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American Legion Post 22 members are worried about the proposed 101 York project looming over their next-door property, post members told DMS development Tuesday evening.
American Legion Post 22 members are worried about the proposed 101 York project looming over their next-door property, post members told DMS development Tuesday evening. (Rendering courtesy of DMS Development)

An administrative law judge will decide whether a Towson student housing project that's drawn criticism from neighbors and community members should go forward.

The $75 million project would accommodate more than 600 college students, mainly those attending nearby Towson University, and would include ground-floor retail space on its 2.74-acre site along York Road.

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Neighbors say the proposal is too big, lacks adequate parking and would cause traffic headaches on York Road. County Administrative Law Judge John E. Beverungen began hearings Monday and will decide whether to approve zoning for 101 York.

Brian J. Murphy, an attorney for the Greater Towson Council of Community Associations, said the proposal is "a flawed project," and suggested using the student housing designation is a Trojan horse to push a development "into a place where it simply shouldn't be."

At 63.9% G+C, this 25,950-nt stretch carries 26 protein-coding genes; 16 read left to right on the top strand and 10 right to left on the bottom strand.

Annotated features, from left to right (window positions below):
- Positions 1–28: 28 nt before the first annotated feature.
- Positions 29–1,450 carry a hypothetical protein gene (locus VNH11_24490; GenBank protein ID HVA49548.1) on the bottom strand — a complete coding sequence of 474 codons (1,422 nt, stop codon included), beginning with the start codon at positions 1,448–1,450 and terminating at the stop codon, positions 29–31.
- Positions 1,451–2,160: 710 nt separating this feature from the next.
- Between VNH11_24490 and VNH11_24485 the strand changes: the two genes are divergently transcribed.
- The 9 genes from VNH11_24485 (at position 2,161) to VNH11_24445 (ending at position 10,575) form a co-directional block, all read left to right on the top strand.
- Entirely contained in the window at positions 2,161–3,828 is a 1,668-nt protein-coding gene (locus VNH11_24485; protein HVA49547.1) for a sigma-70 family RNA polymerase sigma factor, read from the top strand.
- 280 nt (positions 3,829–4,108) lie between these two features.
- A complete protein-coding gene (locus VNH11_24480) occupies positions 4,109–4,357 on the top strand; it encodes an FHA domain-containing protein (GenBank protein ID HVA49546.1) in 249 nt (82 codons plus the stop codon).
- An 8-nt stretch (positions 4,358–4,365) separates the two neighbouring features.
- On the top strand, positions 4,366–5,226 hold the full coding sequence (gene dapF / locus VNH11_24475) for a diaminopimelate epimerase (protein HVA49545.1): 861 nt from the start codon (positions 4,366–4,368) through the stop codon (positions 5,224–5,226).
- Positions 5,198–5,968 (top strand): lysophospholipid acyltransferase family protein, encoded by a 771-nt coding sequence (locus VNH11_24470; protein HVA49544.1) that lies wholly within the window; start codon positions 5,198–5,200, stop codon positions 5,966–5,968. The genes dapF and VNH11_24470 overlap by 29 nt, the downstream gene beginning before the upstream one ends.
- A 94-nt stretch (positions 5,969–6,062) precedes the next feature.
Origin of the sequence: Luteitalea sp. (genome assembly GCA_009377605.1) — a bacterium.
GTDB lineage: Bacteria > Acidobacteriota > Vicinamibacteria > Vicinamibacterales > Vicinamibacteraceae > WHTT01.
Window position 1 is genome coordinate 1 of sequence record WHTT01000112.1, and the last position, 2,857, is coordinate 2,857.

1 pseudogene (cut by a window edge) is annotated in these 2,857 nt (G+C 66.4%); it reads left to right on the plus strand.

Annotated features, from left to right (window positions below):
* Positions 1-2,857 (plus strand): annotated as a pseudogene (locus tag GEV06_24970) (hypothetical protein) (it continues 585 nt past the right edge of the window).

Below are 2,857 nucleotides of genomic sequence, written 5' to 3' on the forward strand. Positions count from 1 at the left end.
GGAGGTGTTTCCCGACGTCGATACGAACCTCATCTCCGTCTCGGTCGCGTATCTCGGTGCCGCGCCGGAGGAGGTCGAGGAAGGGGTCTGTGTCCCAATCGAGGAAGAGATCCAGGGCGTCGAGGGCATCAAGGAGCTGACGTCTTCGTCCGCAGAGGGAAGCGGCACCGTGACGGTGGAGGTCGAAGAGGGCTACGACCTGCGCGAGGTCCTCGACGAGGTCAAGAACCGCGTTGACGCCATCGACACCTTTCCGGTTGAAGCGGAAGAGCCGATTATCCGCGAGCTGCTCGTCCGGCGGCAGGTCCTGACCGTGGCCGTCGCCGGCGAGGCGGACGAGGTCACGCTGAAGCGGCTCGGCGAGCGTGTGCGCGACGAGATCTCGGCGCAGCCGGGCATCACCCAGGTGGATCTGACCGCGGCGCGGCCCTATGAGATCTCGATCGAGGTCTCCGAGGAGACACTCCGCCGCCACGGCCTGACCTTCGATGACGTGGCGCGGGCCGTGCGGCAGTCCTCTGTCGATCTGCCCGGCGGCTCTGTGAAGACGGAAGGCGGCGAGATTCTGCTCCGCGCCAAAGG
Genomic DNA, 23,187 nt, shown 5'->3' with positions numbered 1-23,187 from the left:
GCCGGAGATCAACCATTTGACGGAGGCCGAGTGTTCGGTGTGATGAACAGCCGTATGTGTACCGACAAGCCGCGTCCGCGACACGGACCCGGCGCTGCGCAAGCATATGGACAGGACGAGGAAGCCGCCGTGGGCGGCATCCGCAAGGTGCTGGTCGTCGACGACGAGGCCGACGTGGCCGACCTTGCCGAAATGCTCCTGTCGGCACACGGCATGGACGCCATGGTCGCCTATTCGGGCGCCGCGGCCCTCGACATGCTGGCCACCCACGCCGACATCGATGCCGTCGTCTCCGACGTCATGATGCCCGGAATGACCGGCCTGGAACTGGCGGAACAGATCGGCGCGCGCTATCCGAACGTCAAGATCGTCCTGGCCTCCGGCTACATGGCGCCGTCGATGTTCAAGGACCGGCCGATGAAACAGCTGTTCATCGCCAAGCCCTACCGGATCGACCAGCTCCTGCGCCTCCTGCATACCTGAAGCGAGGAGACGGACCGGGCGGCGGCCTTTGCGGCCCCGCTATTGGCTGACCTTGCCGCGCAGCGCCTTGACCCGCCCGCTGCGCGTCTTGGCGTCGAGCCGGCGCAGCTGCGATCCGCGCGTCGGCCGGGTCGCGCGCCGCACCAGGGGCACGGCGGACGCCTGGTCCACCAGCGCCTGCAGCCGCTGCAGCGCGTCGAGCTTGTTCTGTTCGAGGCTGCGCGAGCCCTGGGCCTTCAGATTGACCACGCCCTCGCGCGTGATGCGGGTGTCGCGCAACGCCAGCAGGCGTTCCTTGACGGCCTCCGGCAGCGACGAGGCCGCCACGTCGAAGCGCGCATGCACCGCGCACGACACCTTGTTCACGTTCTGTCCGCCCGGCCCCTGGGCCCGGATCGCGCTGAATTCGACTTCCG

Developer David Schlachman of Towson-based DMS Development said his project fills a need for student housing in Towson.

The Baltimore County Council gave Schlachman the OK to pursue the project as a planned-unit development, a process that allows flexibility in zoning rules in exchange for the developer providing a benefit to the community. As part of the process, three community meetings were held last year. After Beverungen's decision, it could be appealed to the county's Board of Appeals.

DMS Development plans to pay for improvements to county-owned facilities including $10,000 for the Southland Hills park, $25,000 in the Burkleigh Square neighborhood and $20,000 in Towson Manor Village.

In exchange, Schlachman is seeking approval to build the project taller and closer to property lines than what's allowed under current zoning, to have less landscaping than what's required and to install larger signs than are now allowed. The project would be as high as 11 stories.

The plan calls for 248 apartments with monthly rents averaging $1,000. The plan includes a multi-level garage with nearly 500 spaces. Schlachman said if more parking is needed, he'll lease spaces at a nearby county-owned garage.

Members of the American Legion Post, directly north of the 101 York site, are concerned 101 York residents and visitors will park in the Legion lot. The post's attorney, J. Carroll Holzer, said members also don't like the idea of a building that size towering over their property.

Hearings are scheduled to continue through Thursday.

Paul Hartman, immediate past president of the Greater Towson Council of Community Associations, said in an interview that members of his group would rather see student housing built on campus instead of in the community.

"The community doesn't understand why this can't be built on campus," he said.

NOTE: An earlier version of this story erred in describing DMS' plan for "community benefit" contributions. It has been corrected here.

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